Sunday, September 18, 2011



    The eye is a very complex organ that sends a huge amount of information to the brain. It has a very specific design to capture and analyze light. In its simplest description, the eye is a box, with a lens to focus the light that enters it, and cells to process the light.
    Almost the entire exterior of the eye is a"light-tight" box. Its outer walls are formed by a hard, white substance called sclera. The outside of the eye is light-tight so that light can only enter through a small opening. This produces clearer vision, because a smaller opening, or aperture, creates a sharper image.
Prove it to yourself: Take an index card and puncture it using a pin. Be careful not to allow the hole to be too large! Look at something just far enough away that you cannot focus clearly on it. Hold your index card up to your eye and look through the tiny hole. While the aperture, the hole, blocks most of the light hitting your eye, it makes the far away object look clearer!
    The eye is filled with two liquids. These provide nourishment to the other cells in the eye, just as blood vessels provide nourishment to most cells in the body. The difference between these liquids and blood is that they are nearly transparent, so they can nourish the cells of the eye without interfering with the light that enters. The two liquids in the eye are called the vitreous humorand aqueous humor.Eye Diagram
Prove it to yourself: Rapidly move your eyes (NOT YOUR HEAD!) back and forth. Suddenly stop moving your eyes, close them, and look at a bright light. You should see what appears to be little bubbles or chains floating across your closed eyes. These are dead cells floating in your vitreous and aqueous humors. The older you are the better this experiment will work. If you are young or have healthy eyes, try moving your eyes for a longer period of time.


    Light entering the eye is focused by two lenses: the cornea and the eye lens. The lenses hold their shape due to pressure from the vitreous humor and aqueous humor, as well as a muscle group called the ciliary muscles. Light is bent by the lenses to focus at the back of the eye. You can learn more about the bending of light in refraction.  As objects get further away from the eye the ciliary muscles relax, allowing the eye lens to become flatter and bend the light differently. Sometimes, due to age or genetics, the ciliary muscles will not bend the eye lens correctly, causing a blurred image. This condition is called either myopia (nearsightedness) or hyperopia (farsightedness).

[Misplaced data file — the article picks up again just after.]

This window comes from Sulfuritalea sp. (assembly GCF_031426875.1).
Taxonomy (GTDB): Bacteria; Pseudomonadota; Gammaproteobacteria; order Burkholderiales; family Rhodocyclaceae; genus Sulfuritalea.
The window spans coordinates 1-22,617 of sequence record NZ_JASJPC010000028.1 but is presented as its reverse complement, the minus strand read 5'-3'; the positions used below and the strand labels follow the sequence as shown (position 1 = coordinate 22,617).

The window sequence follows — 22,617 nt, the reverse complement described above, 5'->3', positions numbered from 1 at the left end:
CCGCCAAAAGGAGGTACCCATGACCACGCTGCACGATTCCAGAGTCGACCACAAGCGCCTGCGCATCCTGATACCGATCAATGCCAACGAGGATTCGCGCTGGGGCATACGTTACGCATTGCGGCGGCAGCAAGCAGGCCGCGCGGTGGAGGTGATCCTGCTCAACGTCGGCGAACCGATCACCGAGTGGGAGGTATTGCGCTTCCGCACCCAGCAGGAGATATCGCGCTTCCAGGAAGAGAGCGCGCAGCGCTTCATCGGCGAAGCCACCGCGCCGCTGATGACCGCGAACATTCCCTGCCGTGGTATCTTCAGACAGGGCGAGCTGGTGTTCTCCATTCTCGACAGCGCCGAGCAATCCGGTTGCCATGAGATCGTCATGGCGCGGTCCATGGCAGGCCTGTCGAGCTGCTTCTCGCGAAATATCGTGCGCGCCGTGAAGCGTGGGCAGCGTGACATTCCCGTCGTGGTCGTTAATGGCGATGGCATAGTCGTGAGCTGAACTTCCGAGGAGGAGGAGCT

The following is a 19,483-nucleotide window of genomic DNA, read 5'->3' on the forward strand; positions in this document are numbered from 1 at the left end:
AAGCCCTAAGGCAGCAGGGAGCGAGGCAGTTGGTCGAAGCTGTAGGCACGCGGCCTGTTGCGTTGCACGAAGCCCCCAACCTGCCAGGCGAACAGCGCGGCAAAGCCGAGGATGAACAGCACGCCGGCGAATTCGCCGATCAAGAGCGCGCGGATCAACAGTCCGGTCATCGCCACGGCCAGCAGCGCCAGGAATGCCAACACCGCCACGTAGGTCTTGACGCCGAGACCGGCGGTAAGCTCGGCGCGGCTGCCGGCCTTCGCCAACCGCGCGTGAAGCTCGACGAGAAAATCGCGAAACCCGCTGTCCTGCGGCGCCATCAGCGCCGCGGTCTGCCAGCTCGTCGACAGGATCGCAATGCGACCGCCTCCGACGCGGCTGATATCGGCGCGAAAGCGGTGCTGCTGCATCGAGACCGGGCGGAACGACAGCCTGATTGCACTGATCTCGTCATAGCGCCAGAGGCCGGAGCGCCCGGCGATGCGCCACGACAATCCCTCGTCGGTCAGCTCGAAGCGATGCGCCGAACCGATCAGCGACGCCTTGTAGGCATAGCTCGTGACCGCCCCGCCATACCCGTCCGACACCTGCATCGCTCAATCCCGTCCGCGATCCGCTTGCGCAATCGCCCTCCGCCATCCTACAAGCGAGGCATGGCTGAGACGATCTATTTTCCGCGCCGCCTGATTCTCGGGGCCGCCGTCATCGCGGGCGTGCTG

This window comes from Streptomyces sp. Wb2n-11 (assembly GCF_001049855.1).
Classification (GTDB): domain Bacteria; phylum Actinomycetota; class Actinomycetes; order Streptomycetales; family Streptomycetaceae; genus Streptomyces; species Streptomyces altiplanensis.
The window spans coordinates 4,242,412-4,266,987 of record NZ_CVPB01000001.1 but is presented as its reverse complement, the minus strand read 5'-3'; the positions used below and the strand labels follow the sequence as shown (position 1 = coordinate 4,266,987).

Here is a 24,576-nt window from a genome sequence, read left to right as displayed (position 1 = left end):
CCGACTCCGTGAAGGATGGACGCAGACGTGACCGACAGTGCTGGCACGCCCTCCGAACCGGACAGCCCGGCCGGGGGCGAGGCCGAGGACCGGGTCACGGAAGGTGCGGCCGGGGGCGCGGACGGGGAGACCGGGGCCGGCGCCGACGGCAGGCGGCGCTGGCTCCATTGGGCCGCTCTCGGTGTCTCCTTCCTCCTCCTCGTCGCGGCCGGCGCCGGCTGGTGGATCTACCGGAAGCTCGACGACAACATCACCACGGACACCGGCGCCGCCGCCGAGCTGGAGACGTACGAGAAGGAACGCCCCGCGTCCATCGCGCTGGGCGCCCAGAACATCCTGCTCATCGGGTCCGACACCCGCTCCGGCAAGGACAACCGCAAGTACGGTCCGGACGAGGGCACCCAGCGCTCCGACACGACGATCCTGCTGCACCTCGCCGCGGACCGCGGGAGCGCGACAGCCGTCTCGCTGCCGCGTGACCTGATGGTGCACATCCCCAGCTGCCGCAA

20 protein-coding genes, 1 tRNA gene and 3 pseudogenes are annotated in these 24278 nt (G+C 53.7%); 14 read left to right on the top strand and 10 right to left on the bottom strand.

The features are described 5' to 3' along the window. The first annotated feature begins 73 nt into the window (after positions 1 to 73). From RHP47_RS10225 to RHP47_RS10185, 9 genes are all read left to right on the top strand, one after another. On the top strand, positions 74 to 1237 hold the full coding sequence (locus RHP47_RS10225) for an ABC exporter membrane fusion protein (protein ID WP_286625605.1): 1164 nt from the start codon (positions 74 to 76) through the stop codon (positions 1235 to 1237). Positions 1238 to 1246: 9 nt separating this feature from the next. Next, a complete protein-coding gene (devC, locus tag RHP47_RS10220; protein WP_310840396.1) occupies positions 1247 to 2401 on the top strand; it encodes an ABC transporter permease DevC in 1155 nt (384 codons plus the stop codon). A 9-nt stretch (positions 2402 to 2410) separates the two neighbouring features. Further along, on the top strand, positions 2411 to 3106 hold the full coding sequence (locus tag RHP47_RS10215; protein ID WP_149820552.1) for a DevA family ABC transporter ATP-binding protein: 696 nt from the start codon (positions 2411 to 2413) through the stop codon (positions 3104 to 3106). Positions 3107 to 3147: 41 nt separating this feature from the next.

As an object moves closer to or further from the eye, the ciliary muscles adjust the shape of the eye lens so that the light is always focused to the same point on the back of the eye.

The Image

    The image created by the eye is real and inverted. Many people are surprised to learn that the images we always see are inverted. The reason we do not notice this is that we know no other reality. Studies have been performed where subjects have worn special goggles that distort their vision in certain ways. After along period of time, the brain accommodates for the goggles, and the subjects are able to do everyday tasks without difficulty!
Don't Believe Us? Very carefully, place your finger on the side of your nose, next to your eye. Very lightly (be careful, extreme or prolonged pressure may cause eye damage) press on the inside of your eye. Notice a black spot appears on the outside of your vision! Because the image is inverted, what appears to be a sensation on the outside of your eye is actually a sensation on the inside!
Still don't Believe us? Go into a dark room with a friend, and have him or her look at a small light-emitting object, like a candle. If the room is dark enough, you will be able to see up to three images in his or her pupil. The first image (upright and brighter than the other images) is a reflection off the cornea. The second image (upright and very dim) is a reflection off the eye lens. The third image (dim and inverted) is a reflection off the retina. This third image is the image that is sent to the brain!

Light Control

    One of the wonders of the human eye is that it can respondto a wider range of light than any artificial device ever created. In otherwords, it is possible to see not only in very low light levels (such as a darkroom) but also in very high light levels (such as a sunny day). In fact, thebrightest conditions under which an eye can operate are around 1013times as bright as the dimmest conditions.
    How does the eye do this? One way is by using the iris.The iris changes in size to allow different amounts of light to enter your eye.When there is more light, the iris shrinks. This blocks out much of the light,and as is demonstrated by the first activity, thisincreases the sharpness of your vision. If there is less light, the irisincreases in size, allowing more light to enter the eye to be processed.
Prove it to yourself: There is a very simple way to see the iris at work. Stand in a dark room and look at a mirror. Suddenly turn on a light. You will see the iris, the black circle in your eye, quickly shrink as it adjusts to a greater level of light.